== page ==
SIBA wants the next Government to introduce a preferential rate of duty for beer served in draught form to “encourage the consumption of beer in the sociable environment of the pub”.
The manifesto, published on Monday (15 May), urged parliamentary candidates to “back Britain’s independent craft brewing businesses” by pledging support and action.
SIBA managing director Mike Benner said that as the UK approaches its exit from the EU it was important that the new Government considers “creative ways of improving the excise duty system, which may no longer be restricted by EU directives”.
He said: “Alongside a commitment to at least freeze beer duty during the next parliament, SIBA would like to see the introduction of a lower rate of duty for beer sold in pubs compared to the off-trade to encourage people to drink sociably and responsibly in local pubs.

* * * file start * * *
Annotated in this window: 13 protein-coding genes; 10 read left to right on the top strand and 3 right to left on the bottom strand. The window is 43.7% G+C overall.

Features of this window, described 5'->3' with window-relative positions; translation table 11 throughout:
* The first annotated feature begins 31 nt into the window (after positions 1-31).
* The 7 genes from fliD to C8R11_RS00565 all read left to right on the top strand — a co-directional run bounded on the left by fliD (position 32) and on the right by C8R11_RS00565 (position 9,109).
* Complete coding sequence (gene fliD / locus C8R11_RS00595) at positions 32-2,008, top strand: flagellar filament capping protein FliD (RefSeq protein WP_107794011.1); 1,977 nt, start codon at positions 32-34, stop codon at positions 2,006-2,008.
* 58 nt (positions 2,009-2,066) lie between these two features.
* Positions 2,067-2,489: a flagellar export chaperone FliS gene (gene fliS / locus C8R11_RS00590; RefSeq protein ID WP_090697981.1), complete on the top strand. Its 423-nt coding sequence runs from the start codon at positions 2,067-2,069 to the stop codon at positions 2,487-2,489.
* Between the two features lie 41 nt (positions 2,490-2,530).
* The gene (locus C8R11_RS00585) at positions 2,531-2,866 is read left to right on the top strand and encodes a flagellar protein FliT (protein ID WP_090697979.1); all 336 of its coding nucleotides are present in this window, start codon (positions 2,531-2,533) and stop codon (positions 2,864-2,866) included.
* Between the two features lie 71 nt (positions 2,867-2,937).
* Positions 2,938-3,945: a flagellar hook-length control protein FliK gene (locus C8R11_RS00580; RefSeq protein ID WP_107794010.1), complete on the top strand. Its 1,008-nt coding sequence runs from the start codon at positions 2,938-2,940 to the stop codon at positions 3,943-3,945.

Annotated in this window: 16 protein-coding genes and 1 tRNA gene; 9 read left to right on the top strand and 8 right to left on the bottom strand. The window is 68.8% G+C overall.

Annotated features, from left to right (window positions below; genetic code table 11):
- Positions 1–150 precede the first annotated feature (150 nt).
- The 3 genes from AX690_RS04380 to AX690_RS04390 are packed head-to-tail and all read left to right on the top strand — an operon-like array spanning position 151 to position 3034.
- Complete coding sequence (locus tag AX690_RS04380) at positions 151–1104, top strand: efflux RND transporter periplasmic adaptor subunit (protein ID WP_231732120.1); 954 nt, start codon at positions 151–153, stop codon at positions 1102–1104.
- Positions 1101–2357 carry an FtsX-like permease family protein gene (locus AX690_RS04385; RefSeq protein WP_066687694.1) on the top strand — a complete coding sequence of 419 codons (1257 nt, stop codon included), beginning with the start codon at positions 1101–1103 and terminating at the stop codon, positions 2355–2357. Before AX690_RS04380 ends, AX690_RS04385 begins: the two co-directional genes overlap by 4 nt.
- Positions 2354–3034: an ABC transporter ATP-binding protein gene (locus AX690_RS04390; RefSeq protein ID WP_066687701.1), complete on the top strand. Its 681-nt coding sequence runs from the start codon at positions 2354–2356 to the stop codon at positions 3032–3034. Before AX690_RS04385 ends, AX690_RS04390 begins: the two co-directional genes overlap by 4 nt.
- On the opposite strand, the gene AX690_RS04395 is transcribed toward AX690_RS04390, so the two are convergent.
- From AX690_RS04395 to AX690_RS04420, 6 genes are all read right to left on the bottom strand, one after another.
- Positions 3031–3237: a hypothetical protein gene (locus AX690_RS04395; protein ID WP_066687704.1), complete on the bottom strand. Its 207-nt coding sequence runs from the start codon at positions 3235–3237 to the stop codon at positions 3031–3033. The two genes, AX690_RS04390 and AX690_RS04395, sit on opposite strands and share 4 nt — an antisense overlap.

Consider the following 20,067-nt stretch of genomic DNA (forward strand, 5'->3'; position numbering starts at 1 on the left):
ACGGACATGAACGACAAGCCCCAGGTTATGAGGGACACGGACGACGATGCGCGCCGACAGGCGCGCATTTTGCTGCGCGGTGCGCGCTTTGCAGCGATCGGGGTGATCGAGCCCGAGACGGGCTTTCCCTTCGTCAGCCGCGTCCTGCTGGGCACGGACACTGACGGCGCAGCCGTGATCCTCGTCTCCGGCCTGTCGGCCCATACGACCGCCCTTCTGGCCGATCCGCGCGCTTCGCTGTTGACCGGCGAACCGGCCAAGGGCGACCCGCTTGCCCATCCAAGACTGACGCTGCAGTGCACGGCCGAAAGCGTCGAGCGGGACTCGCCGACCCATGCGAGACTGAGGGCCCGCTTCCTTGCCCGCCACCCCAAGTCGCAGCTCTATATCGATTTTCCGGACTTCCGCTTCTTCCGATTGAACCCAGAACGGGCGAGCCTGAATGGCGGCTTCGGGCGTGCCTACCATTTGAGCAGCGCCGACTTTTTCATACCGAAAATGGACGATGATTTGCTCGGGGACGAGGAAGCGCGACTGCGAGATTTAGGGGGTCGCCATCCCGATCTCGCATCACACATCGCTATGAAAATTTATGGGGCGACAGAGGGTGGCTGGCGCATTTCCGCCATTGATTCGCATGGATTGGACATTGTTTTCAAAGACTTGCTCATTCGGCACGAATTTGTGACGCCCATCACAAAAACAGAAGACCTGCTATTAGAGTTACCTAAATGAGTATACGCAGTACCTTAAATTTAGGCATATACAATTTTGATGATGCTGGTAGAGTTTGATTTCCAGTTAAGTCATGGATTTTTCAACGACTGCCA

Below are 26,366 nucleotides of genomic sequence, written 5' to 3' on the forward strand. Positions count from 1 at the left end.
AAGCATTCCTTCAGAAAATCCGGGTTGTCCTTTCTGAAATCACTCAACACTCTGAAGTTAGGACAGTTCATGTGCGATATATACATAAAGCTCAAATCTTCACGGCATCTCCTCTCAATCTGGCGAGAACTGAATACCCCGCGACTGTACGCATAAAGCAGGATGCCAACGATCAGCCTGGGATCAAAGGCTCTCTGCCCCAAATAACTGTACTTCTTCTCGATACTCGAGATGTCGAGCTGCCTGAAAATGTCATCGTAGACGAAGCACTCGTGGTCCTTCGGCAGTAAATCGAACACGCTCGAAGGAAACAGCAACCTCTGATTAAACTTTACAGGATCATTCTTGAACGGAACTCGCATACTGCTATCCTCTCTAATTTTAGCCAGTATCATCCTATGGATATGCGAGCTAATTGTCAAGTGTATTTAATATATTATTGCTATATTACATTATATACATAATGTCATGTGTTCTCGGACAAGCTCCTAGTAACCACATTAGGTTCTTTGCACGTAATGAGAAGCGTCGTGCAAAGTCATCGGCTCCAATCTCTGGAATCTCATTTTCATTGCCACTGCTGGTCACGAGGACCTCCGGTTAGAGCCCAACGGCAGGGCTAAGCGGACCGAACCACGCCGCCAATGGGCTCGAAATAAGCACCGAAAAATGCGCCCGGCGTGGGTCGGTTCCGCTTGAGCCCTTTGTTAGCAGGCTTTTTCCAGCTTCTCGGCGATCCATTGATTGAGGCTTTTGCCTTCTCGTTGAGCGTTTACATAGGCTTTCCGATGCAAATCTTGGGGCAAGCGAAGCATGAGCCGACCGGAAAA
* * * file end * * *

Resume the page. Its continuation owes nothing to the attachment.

“We all know of the benefits pubs bring to their communities and to the wellbeing of individuals, so this would be a very positive and popular move."
Small breweries' relief
SIBA is also calling for candidates to support retaining the small breweries' relief – which gives the smallest brewers 50% relief on beer duty to help them compete with larger companies.
The relief is “essential” to hundreds of small businesses, according to SIBA, and has been hugely successful in building the independent brewing industry in the UK.
Other actions the association wants to see from candidates include support for SIBA’s campaigns to ensure local brewers have access to market via pubs, as well as finding ways to open up new markets in the hospitality industry, meeting the demands of beer drinkers.
SIBA has also suggested candidates can back independent craft brewing by toasting any general election success with a pint of their local beer.
Brexit and business rates
SIBA urged candidates to pledge their support in ensuring pubs remain at the centre of their community, and called for an urgent “root-and-branch” review of the business rates system.
The document also asked candidates to keep the sector “front of mind” during Brexit negotiations, both as a major employer of EU labour, while also avoiding trade barriers on food and drink products.